Tuesday, August 12, 2008

A Belated Reply to Anonymous

"Anonymous has left a new comment on your post "Buddhism for the Unenlightened":

Great read on buddhism, I am a Hindu and would like to get your take on that religion (for western folk cuz to me it aint no religion)"

On the theory that ignorance should be no bar to having opinions, I will venture to agree with Anonymous. Hinduism is not a religion in the Western sense of the word. If you believe about five or six things about Jesus, you are a Christian. If you believe about five or six things about Allah you are a Muslim. That is how we define those folks and how they define themselves and their respective religions.

Hinduism is not like that. It is more of a universe of shared assumptions, beliefs, and ways of believing. It is a world-view. To Hindus, the issue is not so much which gods one worships, but the world-view that there are lots of gods and that they create the universe in an immensely complex way that often requires elaborate religious rites and rituals. Hinduism is also an expression of Indian culture. India has been the source of wildly imaginative theologies and mythologies since the time of the repeated Aryan invasions millenia ago. To Americans, flying monkeys are bad childhood dreams from seeing the Wizard of Oz. To Hindus they are the Ramayana, a hugely important Hindu religious document that, to one Westerner at least, made no sense at all.

Hindus do not quarrel between the devotees of Rama and of Vishnu. All gods fit somewhere in the endless and endlessly flexible Hindu pantheon. Official Hinduism sometimes uses this flexibility opportunistically to claim Buddhist shrines as Hindu because Buddha is treated as one of the incarnations of somebody or another, as is Jesus an incarnation of one of the Hindu gods.

Where Hindu tolerance ends is with the denial of all their gods and of their world view. Which is to say there is a large red line dividing Muslims from Hindus. That line has been written in blood, lots of blood, mainly Hindu blood, since the conquest of most of India by the Mughals in the 1400's. Buddhists fared still worse. Buddhists do not believe in a god per se, unpardonable atheism to the Muslims. So the adherents of the Religion of Peace adopted the straightforward strategy of killing them all. The Muslim genocide of a large fraction of the Hindu population and of almost all of the Buddhists of India, thought to have been as much as a quarter of India's population, has been largely forgotten by everyone as being too inconvenient to remember. Even now, the distribution of Buddhists in Asia corresponds to the old borders of the Mughal Empire. Where Muslims ruled, no Buddhist survived.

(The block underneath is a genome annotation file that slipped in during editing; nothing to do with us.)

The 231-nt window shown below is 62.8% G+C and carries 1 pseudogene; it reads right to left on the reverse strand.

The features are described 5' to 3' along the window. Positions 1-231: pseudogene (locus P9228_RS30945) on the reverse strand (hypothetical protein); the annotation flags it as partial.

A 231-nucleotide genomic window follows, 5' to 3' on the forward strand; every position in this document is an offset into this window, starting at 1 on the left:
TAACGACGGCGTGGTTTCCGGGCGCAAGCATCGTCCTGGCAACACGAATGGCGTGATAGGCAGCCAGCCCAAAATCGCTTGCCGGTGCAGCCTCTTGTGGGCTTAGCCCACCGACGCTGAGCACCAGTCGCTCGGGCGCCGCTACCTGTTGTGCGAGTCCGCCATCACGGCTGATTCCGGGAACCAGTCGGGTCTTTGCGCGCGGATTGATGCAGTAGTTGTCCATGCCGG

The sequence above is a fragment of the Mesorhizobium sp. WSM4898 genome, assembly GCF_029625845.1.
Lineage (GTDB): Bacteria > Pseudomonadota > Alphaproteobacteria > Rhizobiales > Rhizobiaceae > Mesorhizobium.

Even now, the relative tolerance of the two religions can be seen in that, of the two main parts of what had been British India, almost no Hindus were allowed to stay in Muslim Pakistan. Over two hundred million Muslims live in India.

The black mark on Hinduism has been, and remains, the caste system. Though nominally abolished by the Indian constitution at the time of Independence, it is alive and well. And flourishing horribly. It is responsible for the distortions of hundreds of millions of personalities by the reduction of their self-conception to a small handful of the possibilities that human beings can have. For the Untouchables, it goes further, much further. For two hundred million human beings the caste system prescribes permanent servitude and degradation.

The most important human being of the Twentieth Century arguably was Doctor B. H. Ambedkar (1891-1956), a nationalist ally of Gandhi and leader of the Dalits, the polite word for Untouchables. Doctor Ambedkar took the clear-sighted and courageous position that Dalits could never improve their lives and their horrible situation in society so long as they believed in the Hindu religion that inflicts that misery on them. You can't rebel against an oppression you believe that you deserve. Accordingly Doctor Ambedkar began a revival movement to convert the Dalits to Buddhism which has some similar tenets as Hinduism but which includes no notion of caste. Doctor Ambedkar's movement for conversion of the Dalits to Buddhism has had, I understand, mixed success. Still, as the history of the Zionist movement among Jews, and the Civil Rights movement among Blacks in America, have shown, the only effective emancipation for oppressed groups is auto-emancipation.

While there is much to be said for Hinduism as a way of life, to the extent that it supports and even creates the caste system, it is one of the great evils in the world today. Whether there can be Hinduism without caste, is beyond my understanding. But it is clear that there cannot be caste without Hinduism.

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